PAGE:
BROWNSVILLE, Texas — An Atlanta man pleaded guilty Tuesday to conspiring to possess with intent to distribute 53 kilograms (117 pounds) of cocaine, announced U.S. Attorney Kenneth Magidson, Southern District of Texas. The case was investigated by U.S. Immigration and Customs Enforcement's (ICE) Homeland Security Investigations (HSI) with the assistance from the Texas Department of Public Safety (DPS).
Bobby J. McCarty Jr. pleaded guilty on Jan. 10 before U.S. District Judge Andrew S. Hanen to one count of a superseding criminal indictment for conspiring to possess with intent to distribute 53 kilograms of cocaine.
According to court documents, McCarty was stopped for speeding on June 24, 2011, by a Texas DPS trooper. A search of his truck and trailer revealed 44 bundles in a compartment within the gas tank which were later determined to contain 53 kilograms (117 pounds) of cocaine. McCarty conspired with others to transport cocaine from Brownsville to Gary, Ind. McCarty used two of his own tractor-trailers to move the narcotics. He further admitted being paid to move cocaine loads on three occasions. But travel records demonstrated McCarty traveled from Atlanta to Brownsville on more than 20 occasions between December 2009 and June 2011 when he was arrested.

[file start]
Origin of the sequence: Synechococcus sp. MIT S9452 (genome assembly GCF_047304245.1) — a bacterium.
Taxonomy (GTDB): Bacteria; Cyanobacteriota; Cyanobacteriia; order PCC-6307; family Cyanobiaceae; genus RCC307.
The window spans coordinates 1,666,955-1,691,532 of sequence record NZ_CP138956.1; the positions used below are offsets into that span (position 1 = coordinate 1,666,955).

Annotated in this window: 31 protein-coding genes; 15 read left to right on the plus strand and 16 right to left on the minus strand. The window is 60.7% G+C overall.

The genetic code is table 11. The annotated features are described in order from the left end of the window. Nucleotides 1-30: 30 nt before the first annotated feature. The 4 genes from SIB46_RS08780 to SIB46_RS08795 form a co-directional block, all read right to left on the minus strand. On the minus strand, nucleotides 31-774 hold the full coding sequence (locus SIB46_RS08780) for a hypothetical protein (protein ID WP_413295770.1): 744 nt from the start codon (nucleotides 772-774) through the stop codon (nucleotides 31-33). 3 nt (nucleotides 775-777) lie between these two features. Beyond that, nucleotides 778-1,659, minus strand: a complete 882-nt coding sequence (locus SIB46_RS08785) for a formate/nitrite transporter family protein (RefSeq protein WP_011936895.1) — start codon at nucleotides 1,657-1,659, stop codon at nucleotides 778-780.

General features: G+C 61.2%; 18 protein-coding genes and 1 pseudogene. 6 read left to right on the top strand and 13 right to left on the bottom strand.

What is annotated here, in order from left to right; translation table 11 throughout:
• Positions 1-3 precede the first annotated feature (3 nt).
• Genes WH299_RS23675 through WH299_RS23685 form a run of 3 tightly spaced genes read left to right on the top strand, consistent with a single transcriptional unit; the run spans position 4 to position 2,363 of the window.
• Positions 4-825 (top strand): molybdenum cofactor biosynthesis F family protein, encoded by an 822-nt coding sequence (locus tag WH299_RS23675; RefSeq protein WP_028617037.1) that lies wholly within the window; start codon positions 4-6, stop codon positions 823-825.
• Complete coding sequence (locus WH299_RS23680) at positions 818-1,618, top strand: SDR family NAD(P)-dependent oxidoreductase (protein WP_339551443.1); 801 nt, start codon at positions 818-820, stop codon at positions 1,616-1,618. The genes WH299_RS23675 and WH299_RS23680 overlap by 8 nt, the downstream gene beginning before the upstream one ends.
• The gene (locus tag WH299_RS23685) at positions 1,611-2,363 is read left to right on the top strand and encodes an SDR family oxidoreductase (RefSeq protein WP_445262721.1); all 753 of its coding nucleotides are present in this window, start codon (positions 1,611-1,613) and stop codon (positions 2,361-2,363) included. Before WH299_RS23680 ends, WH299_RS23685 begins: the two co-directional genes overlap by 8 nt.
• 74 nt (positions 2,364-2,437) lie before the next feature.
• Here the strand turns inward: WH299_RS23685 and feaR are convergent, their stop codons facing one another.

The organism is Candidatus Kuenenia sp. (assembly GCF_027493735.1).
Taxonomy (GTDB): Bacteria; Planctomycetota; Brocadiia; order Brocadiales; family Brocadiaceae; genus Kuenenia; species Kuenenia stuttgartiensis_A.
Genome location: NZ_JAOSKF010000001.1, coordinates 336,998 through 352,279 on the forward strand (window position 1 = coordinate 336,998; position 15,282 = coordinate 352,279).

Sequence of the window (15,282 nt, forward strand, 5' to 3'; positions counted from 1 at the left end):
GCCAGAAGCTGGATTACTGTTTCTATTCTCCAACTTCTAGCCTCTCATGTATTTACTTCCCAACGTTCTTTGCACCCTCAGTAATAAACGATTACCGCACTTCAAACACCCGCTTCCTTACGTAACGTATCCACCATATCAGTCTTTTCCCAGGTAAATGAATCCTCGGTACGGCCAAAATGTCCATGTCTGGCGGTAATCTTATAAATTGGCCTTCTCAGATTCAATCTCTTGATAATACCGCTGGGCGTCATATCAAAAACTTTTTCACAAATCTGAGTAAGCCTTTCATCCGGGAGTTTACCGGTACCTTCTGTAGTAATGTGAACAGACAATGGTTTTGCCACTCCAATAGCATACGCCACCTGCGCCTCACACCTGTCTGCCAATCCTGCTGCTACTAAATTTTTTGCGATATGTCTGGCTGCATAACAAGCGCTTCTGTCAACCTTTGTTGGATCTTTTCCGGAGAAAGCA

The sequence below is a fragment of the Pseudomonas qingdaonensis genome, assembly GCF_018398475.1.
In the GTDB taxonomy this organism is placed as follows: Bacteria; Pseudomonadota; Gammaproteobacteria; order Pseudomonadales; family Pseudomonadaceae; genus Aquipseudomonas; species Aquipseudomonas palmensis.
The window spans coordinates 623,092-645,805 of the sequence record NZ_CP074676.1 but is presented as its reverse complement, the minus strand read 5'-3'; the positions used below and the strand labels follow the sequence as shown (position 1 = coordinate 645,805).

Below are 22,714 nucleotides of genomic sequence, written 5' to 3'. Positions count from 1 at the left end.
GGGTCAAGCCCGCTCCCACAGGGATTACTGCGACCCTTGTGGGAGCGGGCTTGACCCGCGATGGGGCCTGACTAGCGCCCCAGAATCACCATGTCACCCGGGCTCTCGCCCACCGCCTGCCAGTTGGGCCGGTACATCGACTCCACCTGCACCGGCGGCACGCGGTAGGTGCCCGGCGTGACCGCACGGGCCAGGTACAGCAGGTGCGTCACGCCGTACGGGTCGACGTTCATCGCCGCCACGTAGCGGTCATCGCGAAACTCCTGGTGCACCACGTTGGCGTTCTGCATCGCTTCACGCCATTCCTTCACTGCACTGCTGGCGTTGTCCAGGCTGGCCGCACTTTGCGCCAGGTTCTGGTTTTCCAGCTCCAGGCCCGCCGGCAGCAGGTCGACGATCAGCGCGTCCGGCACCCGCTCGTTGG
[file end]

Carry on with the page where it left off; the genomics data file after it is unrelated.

McCarty faces a mandatory minimum sentence of 10 years and a maximum of life in prison. He also faces a possible $10 million fine, and up to five years of supervised release. McCarty remains on bond pending his sentencing hearing scheduled for April 16. As part of his plea agreement, he has also agreed to the forfeiture of his home.
Assistant U.S. Attorneys V. LaTawn Warsaw and Karen Betancourt, Southern District of Texas, are prosecuting this case.